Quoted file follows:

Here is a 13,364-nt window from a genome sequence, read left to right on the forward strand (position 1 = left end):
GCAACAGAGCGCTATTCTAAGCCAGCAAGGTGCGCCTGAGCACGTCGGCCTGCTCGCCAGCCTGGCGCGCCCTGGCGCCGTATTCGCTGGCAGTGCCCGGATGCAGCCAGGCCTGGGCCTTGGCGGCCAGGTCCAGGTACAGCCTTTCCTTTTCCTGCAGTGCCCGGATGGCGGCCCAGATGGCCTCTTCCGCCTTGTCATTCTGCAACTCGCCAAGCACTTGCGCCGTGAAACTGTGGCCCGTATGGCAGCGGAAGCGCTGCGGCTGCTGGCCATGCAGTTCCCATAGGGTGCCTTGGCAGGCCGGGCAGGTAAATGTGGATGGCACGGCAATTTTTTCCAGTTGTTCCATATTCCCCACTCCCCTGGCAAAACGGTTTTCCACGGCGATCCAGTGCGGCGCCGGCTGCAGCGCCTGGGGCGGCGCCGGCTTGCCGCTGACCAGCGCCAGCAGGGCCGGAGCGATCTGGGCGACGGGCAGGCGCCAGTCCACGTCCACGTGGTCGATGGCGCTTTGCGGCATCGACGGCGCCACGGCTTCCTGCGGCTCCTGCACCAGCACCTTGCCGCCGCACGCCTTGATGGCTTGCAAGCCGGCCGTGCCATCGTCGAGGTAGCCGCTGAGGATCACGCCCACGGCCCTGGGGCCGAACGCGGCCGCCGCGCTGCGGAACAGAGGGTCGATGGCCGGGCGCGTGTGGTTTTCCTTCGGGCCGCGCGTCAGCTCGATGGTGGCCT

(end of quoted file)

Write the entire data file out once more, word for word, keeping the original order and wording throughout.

Here is a 13,364-nt window from a genome sequence, read left to right on the forward strand (position 1 = left end):
GCAACAGAGCGCTATTCTAAGCCAGCAAGGTGCGCCTGAGCACGTCGGCCTGCTCGCCAGCCTGGCGCGCCCTGGCGCCGTATTCGCTGGCAGTGCCCGGATGCAGCCAGGCCTGGGCCTTGGCGGCCAGGTCCAGGTACAGCCTTTCCTTTTCCTGCAGTGCCCGGATGGCGGCCCAGATGGCCTCTTCCGCCTTGTCATTCTGCAACTCGCCAAGCACTTGCGCCGTGAAACTGTGGCCCGTATGGCAGCGGAAGCGCTGCGGCTGCTGGCCATGCAGTTCCCATAGGGTGCCTTGGCAGGCCGGGCAGGTAAATGTGGATGGCACGGCAATTTTTTCCAGTTGTTCCATATTCCCCACTCCCCTGGCAAAACGGTTTTCCACGGCGATCCAGTGCGGCGCCGGCTGCAGCGCCTGGGGCGGCGCCGGCTTGCCGCTGACCAGCGCCAGCAGGGCCGGAGCGATCTGGGCGACGGGCAGGCGCCAGTCCACGTCCACGTGGTCGATGGCGCTTTGCGGCATCGACGGCGCCACGGCTTCCTGCGGCTCCTGCACCAGCACCTTGCCGCCGCACGCCTTGATGGCTTGCAAGCCGGCCGTGCCATCGTCGAGGTAGCCGCTGAGGATCACGCCCACGGCCCTGGGGCCGAACGCGGCCGCCGCGCTGCGGAACAGAGGGTCGATGGCCGGGCGCGTGTGGTTTTCCTTCGGGCCGCGCGTCAGCTCGATGGTGGCCT